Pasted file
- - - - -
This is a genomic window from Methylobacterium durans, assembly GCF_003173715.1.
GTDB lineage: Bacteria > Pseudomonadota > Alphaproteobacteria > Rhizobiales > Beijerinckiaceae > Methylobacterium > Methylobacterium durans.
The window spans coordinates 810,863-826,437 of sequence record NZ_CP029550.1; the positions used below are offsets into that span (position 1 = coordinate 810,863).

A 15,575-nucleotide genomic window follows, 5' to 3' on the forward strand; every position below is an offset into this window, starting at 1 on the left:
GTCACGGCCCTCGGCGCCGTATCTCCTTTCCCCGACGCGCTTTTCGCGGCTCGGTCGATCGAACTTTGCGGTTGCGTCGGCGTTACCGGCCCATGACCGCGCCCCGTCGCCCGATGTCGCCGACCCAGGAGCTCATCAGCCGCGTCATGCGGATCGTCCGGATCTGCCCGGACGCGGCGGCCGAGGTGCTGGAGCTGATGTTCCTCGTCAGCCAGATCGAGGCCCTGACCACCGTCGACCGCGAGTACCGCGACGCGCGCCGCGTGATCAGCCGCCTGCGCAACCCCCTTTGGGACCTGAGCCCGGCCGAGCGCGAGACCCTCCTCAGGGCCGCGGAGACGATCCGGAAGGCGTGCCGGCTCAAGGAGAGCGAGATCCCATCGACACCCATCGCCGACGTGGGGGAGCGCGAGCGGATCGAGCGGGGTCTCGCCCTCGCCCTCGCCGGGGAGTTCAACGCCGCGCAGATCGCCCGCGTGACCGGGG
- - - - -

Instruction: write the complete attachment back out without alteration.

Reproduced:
This is a genomic window from Methylobacterium durans, assembly GCF_003173715.1.
GTDB lineage: Bacteria > Pseudomonadota > Alphaproteobacteria > Rhizobiales > Beijerinckiaceae > Methylobacterium > Methylobacterium durans.
The window spans coordinates 810,863-826,437 of sequence record NZ_CP029550.1; the positions used below are offsets into that span (position 1 = coordinate 810,863).

A 15,575-nucleotide genomic window follows, 5' to 3' on the forward strand; every position below is an offset into this window, starting at 1 on the left:
GTCACGGCCCTCGGCGCCGTATCTCCTTTCCCCGACGCGCTTTTCGCGGCTCGGTCGATCGAACTTTGCGGTTGCGTCGGCGTTACCGGCCCATGACCGCGCCCCGTCGCCCGATGTCGCCGACCCAGGAGCTCATCAGCCGCGTCATGCGGATCGTCCGGATCTGCCCGGACGCGGCGGCCGAGGTGCTGGAGCTGATGTTCCTCGTCAGCCAGATCGAGGCCCTGACCACCGTCGACCGCGAGTACCGCGACGCGCGCCGCGTGATCAGCCGCCTGCGCAACCCCCTTTGGGACCTGAGCCCGGCCGAGCGCGAGACCCTCCTCAGGGCCGCGGAGACGATCCGGAAGGCGTGCCGGCTCAAGGAGAGCGAGATCCCATCGACACCCATCGCCGACGTGGGGGAGCGCGAGCGGATCGAGCGGGGTCTCGCCCTCGCCCTCGCCGGGGAGTTCAACGCCGCGCAGATCGCCCGCGTGACCGGGG